Bad Appetite

The social, psychological, and biological drivers of appetite.

Stuff Yourself

Thanksgiving gluttony is endemic in our language and culture.

How was your Thanksgiving? Nice turkey? Did you eat so much pumpkin pie that it physically hurt? Or just so much that you dozed off in front of the TV and were unable to move until the end of the Black Friday sales?

Either way, you wouldn't be alone. When I moved to New York last year I was thrilled to be invited to a genuine, bona fide, American Thanksgiving meal. "How exciting, your first Thanksgiving!" said my coworker, Chris. "Now remember. It's really important that you should eat so much food that you literally want to throw up." In this way Thanksgiving has proven to be much like Christmas in England - a holiday to wallow in excess and gluttony, and fret about it afterwards.

An esteemed Dutch eating researcher, Dr Margriet Westenterp-Plantenga, once gave a talk in our research center. She had been giving women high protein diets and asking them how satiated they were afterwards. We eyed her with suspicion. How did they know what 'satiated' meant? Wasn't that just a fancy research term only used by us obesity boffins? No, she said. In the Netherlands they say it all the time. Do you want any more? Nee, ik heb voldoende gehad. No, I am satiated. Apparently it doesn't quite mean 'full'. It means something like 'I have had enough', or 'sufficient'.

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I don't think we really have such a commonly-used equivalent in the US or UK. If we don't want to eat any more we say that we are ‘full'. If we don't want to eat any more at Thanksgiving we protest that we are ‘extremely full' or ‘stuffed'. We may even have to declare ourselves ‘about to burst' before we're permitted to stagger away from our plate.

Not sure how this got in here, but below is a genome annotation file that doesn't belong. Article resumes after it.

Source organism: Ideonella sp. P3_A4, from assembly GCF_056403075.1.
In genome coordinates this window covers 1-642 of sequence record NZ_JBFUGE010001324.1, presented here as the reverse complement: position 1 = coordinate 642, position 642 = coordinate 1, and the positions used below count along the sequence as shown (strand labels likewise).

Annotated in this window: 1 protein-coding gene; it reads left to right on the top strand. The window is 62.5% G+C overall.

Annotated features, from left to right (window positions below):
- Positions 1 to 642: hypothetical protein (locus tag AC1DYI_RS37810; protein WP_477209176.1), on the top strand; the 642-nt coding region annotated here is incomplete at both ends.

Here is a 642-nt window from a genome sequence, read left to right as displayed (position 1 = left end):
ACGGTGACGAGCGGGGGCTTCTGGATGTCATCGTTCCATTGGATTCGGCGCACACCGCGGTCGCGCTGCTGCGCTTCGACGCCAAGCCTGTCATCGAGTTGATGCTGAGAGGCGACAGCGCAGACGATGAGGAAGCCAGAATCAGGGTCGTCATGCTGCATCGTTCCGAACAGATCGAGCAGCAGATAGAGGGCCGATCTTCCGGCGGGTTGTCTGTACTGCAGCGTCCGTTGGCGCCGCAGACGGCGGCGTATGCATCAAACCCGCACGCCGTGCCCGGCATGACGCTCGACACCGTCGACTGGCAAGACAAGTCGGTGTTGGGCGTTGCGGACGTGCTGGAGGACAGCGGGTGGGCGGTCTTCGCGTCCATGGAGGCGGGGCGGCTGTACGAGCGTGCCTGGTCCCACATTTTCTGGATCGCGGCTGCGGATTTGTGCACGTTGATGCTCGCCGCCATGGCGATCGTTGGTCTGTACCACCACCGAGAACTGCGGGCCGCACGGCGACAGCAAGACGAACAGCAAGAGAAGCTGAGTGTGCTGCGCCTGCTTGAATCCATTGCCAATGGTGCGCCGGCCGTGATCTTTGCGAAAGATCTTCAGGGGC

This is in striking contrast to hara hachi bu, a Japanese philosophy of eating which recommends stopping just before you feel full, to allow the brain to catch up with the body and sense that it has eaten.

In fact, some Japanese epidemiologists recently surveyed over 3000 people and found that those who admitted ‘eating quickly' were around twice as likely to be overweight. But those who additionally confessed to ‘eating until full' were three times as likely to be on the chubbier side.

The message seems to be that we ignore or outrun our body's ‘satiety signals' to the brain at our peril. We should all be taking it much, much slower at mealtimes, and making a concerted effort to stop eating before we experience the urge to vomit.

At least until Christmas, anyway.

Susan Carnell, Ph.D., is a research psychologist at Johns Hopkins University, where she studies what drives some people toward obesity.

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